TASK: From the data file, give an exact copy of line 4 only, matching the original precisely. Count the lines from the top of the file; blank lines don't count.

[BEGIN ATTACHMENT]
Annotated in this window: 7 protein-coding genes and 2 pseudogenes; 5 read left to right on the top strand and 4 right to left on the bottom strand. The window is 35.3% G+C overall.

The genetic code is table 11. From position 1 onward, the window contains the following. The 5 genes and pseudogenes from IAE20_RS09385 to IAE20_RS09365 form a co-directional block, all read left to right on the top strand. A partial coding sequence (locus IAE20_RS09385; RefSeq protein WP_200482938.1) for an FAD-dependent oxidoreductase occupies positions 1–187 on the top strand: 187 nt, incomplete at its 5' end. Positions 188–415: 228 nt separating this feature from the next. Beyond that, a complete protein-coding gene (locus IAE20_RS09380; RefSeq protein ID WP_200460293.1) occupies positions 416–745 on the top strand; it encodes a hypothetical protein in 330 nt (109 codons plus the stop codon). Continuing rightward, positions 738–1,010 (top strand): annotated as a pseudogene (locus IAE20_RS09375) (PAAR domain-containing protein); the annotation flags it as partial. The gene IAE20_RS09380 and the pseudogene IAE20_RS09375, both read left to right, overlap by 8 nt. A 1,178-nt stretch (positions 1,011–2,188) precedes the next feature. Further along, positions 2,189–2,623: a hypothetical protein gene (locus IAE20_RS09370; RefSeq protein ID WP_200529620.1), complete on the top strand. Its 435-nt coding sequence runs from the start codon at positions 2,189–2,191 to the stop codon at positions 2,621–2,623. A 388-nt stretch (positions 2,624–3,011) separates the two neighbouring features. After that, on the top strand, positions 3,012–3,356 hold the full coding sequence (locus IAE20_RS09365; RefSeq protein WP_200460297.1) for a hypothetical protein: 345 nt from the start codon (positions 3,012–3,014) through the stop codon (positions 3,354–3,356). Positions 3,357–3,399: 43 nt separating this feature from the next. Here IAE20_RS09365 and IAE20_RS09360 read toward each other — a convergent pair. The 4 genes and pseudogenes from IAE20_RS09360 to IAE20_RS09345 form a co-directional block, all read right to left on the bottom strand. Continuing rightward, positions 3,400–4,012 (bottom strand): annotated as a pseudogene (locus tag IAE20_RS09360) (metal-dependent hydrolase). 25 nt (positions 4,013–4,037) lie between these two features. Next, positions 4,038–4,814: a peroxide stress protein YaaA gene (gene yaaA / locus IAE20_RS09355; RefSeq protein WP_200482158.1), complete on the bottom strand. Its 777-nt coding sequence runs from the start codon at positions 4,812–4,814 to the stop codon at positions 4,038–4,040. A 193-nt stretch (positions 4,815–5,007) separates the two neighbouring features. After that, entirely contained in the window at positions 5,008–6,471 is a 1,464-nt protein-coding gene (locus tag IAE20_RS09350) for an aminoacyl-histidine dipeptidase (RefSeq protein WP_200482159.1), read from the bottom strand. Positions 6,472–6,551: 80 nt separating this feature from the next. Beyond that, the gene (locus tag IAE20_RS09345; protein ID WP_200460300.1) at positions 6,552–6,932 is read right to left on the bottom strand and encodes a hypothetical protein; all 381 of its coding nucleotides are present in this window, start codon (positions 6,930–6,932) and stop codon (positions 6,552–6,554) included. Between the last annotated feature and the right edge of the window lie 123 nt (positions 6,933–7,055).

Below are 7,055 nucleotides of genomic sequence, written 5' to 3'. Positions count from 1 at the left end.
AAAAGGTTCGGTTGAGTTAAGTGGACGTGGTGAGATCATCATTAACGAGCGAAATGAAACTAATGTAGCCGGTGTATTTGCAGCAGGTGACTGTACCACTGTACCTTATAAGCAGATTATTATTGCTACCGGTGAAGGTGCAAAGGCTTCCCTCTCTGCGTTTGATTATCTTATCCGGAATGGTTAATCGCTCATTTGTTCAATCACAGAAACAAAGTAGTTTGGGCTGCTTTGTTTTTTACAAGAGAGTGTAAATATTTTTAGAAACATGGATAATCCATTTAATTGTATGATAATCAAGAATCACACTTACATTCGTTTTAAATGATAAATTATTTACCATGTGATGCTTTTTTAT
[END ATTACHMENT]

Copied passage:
AAAAGGTTCGGTTGAGTTAAGTGGACGTGGTGAGATCATCATTAACGAGCGAAATGAAACTAATGTAGCCGGTGTATTTGCAGCAGGTGACTGTACCACTGTACCTTATAAGCAGATTATTATTGCTACCGGTGAAGGTGCAAAGGCTTCCCTCTCTGCGTTTGATTATCTTATCCGGAATGGTTAATCGCTCATTTGTTCAATCACAGAAACAAAGTAGTTTGGGCTGCTTTGTTTTTTACAAGAGAGTGTAAATATTTTTAGAAACATGGATAATCCATTTAATTGTATGATAATCAAGAATCACACTTACATTCGTTTTAAATGATAAATTATTTACCATGTGATGCTTTTTTAT